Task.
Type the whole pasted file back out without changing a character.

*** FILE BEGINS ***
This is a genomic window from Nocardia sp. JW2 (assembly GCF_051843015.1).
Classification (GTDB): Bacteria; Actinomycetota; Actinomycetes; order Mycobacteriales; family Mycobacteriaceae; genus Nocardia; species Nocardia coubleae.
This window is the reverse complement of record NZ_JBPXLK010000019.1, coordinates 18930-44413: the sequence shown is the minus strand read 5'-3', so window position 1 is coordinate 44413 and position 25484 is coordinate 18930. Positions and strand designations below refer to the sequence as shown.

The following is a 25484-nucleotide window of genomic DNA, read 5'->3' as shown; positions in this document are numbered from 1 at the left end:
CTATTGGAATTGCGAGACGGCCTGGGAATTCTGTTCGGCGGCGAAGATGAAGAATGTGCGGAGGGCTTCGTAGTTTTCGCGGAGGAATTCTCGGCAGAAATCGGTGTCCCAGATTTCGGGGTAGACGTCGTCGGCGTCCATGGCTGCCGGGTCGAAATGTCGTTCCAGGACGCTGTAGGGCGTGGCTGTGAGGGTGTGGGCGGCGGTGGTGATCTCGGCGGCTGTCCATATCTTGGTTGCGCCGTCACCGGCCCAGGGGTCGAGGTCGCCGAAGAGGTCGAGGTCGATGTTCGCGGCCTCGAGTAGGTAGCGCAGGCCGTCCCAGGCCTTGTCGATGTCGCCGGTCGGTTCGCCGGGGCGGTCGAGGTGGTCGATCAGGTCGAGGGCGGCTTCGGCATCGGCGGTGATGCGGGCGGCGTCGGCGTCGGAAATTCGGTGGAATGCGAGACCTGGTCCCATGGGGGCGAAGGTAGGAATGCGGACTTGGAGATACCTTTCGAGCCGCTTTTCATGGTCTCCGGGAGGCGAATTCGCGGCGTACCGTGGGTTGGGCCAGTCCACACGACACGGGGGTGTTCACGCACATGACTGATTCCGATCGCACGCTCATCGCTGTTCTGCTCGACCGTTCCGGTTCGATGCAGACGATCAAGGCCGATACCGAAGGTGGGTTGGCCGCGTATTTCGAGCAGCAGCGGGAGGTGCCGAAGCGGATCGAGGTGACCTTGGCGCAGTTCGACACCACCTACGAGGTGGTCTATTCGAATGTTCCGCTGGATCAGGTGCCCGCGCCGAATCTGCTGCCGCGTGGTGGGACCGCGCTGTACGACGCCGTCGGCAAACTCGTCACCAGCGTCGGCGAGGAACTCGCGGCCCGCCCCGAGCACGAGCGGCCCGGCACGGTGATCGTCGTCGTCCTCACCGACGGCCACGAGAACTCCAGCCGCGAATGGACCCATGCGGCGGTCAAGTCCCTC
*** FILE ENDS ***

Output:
This is a genomic window from Nocardia sp. JW2 (assembly GCF_051843015.1).
Classification (GTDB): Bacteria; Actinomycetota; Actinomycetes; order Mycobacteriales; family Mycobacteriaceae; genus Nocardia; species Nocardia coubleae.
This window is the reverse complement of record NZ_JBPXLK010000019.1, coordinates 18930-44413: the sequence shown is the minus strand read 5'-3', so window position 1 is coordinate 44413 and position 25484 is coordinate 18930. Positions and strand designations below refer to the sequence as shown.

The following is a 25484-nucleotide window of genomic DNA, read 5'->3' as shown; positions in this document are numbered from 1 at the left end:
CTATTGGAATTGCGAGACGGCCTGGGAATTCTGTTCGGCGGCGAAGATGAAGAATGTGCGGAGGGCTTCGTAGTTTTCGCGGAGGAATTCTCGGCAGAAATCGGTGTCCCAGATTTCGGGGTAGACGTCGTCGGCGTCCATGGCTGCCGGGTCGAAATGTCGTTCCAGGACGCTGTAGGGCGTGGCTGTGAGGGTGTGGGCGGCGGTGGTGATCTCGGCGGCTGTCCATATCTTGGTTGCGCCGTCACCGGCCCAGGGGTCGAGGTCGCCGAAGAGGTCGAGGTCGATGTTCGCGGCCTCGAGTAGGTAGCGCAGGCCGTCCCAGGCCTTGTCGATGTCGCCGGTCGGTTCGCCGGGGCGGTCGAGGTGGTCGATCAGGTCGAGGGCGGCTTCGGCATCGGCGGTGATGCGGGCGGCGTCGGCGTCGGAAATTCGGTGGAATGCGAGACCTGGTCCCATGGGGGCGAAGGTAGGAATGCGGACTTGGAGATACCTTTCGAGCCGCTTTTCATGGTCTCCGGGAGGCGAATTCGCGGCGTACCGTGGGTTGGGCCAGTCCACACGACACGGGGGTGTTCACGCACATGACTGATTCCGATCGCACGCTCATCGCTGTTCTGCTCGACCGTTCCGGTTCGATGCAGACGATCAAGGCCGATACCGAAGGTGGGTTGGCCGCGTATTTCGAGCAGCAGCGGGAGGTGCCGAAGCGGATCGAGGTGACCTTGGCGCAGTTCGACACCACCTACGAGGTGGTCTATTCGAATGTTCCGCTGGATCAGGTGCCCGCGCCGAATCTGCTGCCGCGTGGTGGGACCGCGCTGTACGACGCCGTCGGCAAACTCGTCACCAGCGTCGGCGAGGAACTCGCGGCCCGCCCCGAGCACGAGCGGCCCGGCACGGTGATCGTCGTCGTCCTCACCGACGGCCACGAGAACTCCAGCCGCGAATGGACCCATGCGGCGGTCAAGTCCCTC